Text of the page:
THE COURSE OF CREATION. By John Ander
son, D D. With a Glossary of Scientific Term*,
added to the American edition. With numerous
Illustrations. - A popular work on Geology. Third
thousand. One vol l2ino; pp. 384. $125
A treatise of sterling merit?TV. V. Tribune.
The simplest, most Incid, and satisfactory exposi
tion of goologiral phenomena we have had the good
fortuno to meet with.? Phi/nehlphia Chronicle.
JUST READY:
EARLY ENGAGEMENTS. By Mary Fraser. Oue
neat vol. I2me.
THE LIFE OF KLENNERHASSETT: Comprising
an authentic Narrative of the celebrated Ex|x-di
tion of Aaron Burr, and containing many addi
tional facts not heretofore published. By William
II Safford. One vol. l2iuo; cloth. ??
MOORE, ANDERSON, A CO..
Publisher*, Cincinnati
tE7" For sale by Booksellers in Philadelphia. New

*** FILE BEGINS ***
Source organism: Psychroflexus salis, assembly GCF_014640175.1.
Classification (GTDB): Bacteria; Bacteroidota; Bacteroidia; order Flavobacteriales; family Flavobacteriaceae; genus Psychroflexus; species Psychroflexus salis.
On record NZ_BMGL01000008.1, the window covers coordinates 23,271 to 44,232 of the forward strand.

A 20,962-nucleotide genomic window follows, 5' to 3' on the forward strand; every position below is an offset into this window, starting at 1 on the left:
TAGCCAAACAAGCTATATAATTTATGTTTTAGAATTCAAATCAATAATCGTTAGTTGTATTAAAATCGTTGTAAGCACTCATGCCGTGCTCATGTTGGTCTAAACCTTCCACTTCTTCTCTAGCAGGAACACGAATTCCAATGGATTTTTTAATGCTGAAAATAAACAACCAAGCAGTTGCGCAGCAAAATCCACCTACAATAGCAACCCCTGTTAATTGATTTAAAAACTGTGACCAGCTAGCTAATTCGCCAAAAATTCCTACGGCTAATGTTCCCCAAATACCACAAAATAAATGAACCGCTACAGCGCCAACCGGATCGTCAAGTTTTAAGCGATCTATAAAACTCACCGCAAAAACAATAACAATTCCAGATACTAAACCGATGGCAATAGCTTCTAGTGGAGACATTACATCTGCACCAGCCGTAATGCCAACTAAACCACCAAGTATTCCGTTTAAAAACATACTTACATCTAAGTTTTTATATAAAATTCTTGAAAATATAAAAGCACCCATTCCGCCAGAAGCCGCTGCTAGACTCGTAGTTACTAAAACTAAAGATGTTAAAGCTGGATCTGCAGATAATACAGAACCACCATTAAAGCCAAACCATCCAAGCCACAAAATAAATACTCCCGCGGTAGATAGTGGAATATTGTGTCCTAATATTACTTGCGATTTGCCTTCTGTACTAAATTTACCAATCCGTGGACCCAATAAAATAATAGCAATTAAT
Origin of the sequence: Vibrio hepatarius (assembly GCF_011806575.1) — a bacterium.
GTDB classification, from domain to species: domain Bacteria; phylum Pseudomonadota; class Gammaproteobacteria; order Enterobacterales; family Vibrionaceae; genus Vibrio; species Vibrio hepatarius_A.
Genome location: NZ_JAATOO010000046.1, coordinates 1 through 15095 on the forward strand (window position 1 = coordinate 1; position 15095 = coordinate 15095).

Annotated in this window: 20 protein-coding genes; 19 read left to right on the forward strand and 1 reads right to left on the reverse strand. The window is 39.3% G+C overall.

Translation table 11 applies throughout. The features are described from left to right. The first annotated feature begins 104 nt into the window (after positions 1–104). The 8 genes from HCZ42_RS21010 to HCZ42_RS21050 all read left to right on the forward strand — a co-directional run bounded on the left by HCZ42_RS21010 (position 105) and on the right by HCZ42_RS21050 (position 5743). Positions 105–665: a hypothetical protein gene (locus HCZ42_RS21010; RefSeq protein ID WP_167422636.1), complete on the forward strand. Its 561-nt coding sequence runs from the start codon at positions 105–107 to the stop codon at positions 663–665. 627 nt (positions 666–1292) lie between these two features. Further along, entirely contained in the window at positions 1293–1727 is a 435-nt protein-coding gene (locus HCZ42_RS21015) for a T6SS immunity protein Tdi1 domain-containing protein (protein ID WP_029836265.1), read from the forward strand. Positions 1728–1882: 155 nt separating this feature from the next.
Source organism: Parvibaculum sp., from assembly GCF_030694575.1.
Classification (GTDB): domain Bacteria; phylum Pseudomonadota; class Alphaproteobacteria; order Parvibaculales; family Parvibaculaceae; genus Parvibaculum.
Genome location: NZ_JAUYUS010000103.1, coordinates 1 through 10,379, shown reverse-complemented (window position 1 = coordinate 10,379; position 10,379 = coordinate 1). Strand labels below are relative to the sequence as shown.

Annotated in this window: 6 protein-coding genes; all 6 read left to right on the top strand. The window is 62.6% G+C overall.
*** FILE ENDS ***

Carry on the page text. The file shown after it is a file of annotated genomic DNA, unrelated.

York, and Boston, and throughout the country.
Dee. 16- Xt?o?
THK AMKHICAN NLAVK COOK, IN TMKOKY
AMI) PRAfTll i
ITS Distinctive Features shown by its Statutes, J?
dicial DmWmB, and Illustrative Facts. By IB
Ham Goodell, author of the " Democracy of Christian
ity," "Slavery and Anti-Slavery," Ac. The work
contains 430 pages l2mo, neatly hound in eloth. Prici
76 oenfj per copy, postage 18 cents. For sale bv
June 30. L. CLKPIIANE, 0?ce Nat. Era
The following is an extract of a latter fro? Hoe
William Jay to the author:
" Your analysis of the slave laws i* very able, an*
your exhibition of their practical application by th?
Southern courts evinces great and careful research
Your book is as impregnable against the charge of
exaggeration as Euclid's Geometry, slnee, like that